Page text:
SARS auto assessments create taxing problems

Crucial to double check information filled in on your return

17 September 2020 - 12:13
By Neesa Moodley
You need to go through your return very carefully before you simply click accept on your auto assessment. 
Image: 123RF/IVAN You need to go through your return very carefully before you simply click accept on your auto assessment. 

If you are one of more than three million taxpayers to have received an auto assessment, you need to go through your return very carefully before you simply click accept. 

Non-provisional and provisional taxpayers who submit via eFiling have until November 16 2020 and January 29 2021 respectively to submit returns.

If you have simple tax affairs, your auto assessment may have made your life easier but Doné Howell, director of tax at BDO, says with it being implemented for the first time, there have been plenty of errors. 

The information that you previously would have filled in on your tax return is now being sent directly to SARS by several third party providers and not just your employer. This would now include, for example, your medical scheme tax certificate, your IRP5 from your employer, your retirement annuity (RA) certificate and your interest certificate. This information is then used by SARS to prepopulate your tax return.

The idea is that when you receive an SMS from SARS to say that you have been auto assessed, all you have to do is double-check the information already filled in for you and click “accept”. 

However, since the notices of auto assessments went out via SMS in August, some taxpayers and their practitioners have identified problem areas: 

  • Incorrect information supplied by third parties 

Joon Chong, partner at Webber Wentzel, warns that if any amounts on your third party returns are not correct, you have to contact the relevant third party to amend the information sent to SARS before the taxman will update your auto-assessment.  

Howell says the initial concern is that the end of May was the deadline for the third-party providers to send their data to SARS. 

“Between May and July, it was up to SARS and the third-party providers to reconcile the data. In most instances, the information has been spot-on, but there has then been a discrepancy between the information sent to SARS and the information sent to the taxpayer after July on their certificates,” she says.

This mismatch might be a timing issue or a question of needing to refresh your tax return so that the latest data pulls through, she adds.

  • You cannot change some prepopulated information 

The section showing the interest you earned on savings or investments for the year is prepopulated and you cannot edit this section. 

“For example, we have non-resident taxpayers who were issued interest certificates from their banks and the bank does not indicate whether the taxpayer is a South African resident or not. In these cases, the non-resident taxpayers’ returns have now been prepopulated with South African interest.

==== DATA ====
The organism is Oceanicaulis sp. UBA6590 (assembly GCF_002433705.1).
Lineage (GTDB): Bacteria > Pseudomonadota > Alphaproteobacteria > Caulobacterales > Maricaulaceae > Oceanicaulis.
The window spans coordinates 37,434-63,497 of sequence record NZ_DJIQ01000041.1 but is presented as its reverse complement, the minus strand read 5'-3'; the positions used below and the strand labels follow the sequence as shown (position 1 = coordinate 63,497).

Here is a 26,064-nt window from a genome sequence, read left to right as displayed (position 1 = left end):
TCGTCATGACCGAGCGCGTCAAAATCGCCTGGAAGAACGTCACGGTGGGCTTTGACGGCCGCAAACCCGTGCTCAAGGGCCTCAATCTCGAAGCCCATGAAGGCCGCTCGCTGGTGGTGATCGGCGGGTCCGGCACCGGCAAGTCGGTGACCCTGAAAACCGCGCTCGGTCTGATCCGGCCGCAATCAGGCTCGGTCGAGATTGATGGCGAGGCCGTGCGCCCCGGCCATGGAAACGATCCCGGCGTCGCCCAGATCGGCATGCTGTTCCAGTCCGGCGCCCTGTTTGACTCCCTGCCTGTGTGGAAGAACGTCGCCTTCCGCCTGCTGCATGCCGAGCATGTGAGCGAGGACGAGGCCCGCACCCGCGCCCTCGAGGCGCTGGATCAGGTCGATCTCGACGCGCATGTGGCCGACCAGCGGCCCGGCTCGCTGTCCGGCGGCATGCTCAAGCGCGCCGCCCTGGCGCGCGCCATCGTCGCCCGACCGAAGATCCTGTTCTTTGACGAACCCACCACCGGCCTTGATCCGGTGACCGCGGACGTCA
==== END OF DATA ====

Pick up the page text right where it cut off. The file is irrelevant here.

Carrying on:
“Neither the tax practitioner nor the taxpayer can reduce that figure or remove it. You are only allowed to increase that amount,” Howell says. This is a problem because typically, interest received by or accrued to a non-resident from a source within South Africa is exempt from normal tax in South Africa. 

  • Insufficient education around auto assessments 

While SARS may have made a fanfare around the new auto-assessment process, in many cases, it was eclipsed by Covid-19 news. The notifications alerting taxpayers that they had been auto assessed were sent directly to the taxpayers in August via SMS. 

“With so many fraudulent scams doing the rounds, many taxpayers either ignored the message or had no idea what to do with it. We had hundreds of irate clients contacting us to query these SMS notifications and they were frustrated that they had been contacted directly, when they have appointed tax practitioners to deal with their tax issues,” Howell says.

At this stage, auto-assessment notifications are only sent directly to taxpayers and not to tax practitioners. 

  • Shortened timelines

The 2020 tax season is considerably shorter this year compared to 2019.

“Given the significantly shortened tax filing season for 2020, you should prepare for submission as early as possible and not wait until the last day to prepare supporting documents, check and submit your returns,” Chong warns. 

Source: SARS
Image: NOLO MOIMA Source: SARS

When to reject an auto assessment 

Chong says you should reject your auto assessment if you: 

  • Have qualifying medical expenses not recorded on the medical scheme certificates where you can claim the additional medical expenses tax credit;
  • Have other revenue streams in the year which need to be declared such as net rental income or losses;
  • Need to submit logbook claims for business kilometres against travel allowances;
  • Have made donations to public benefit organisations which allow you to claim tax deductions; and
  • Have capital gains or losses from disposals of assets in the year which are not recorded in your IT3c certificates.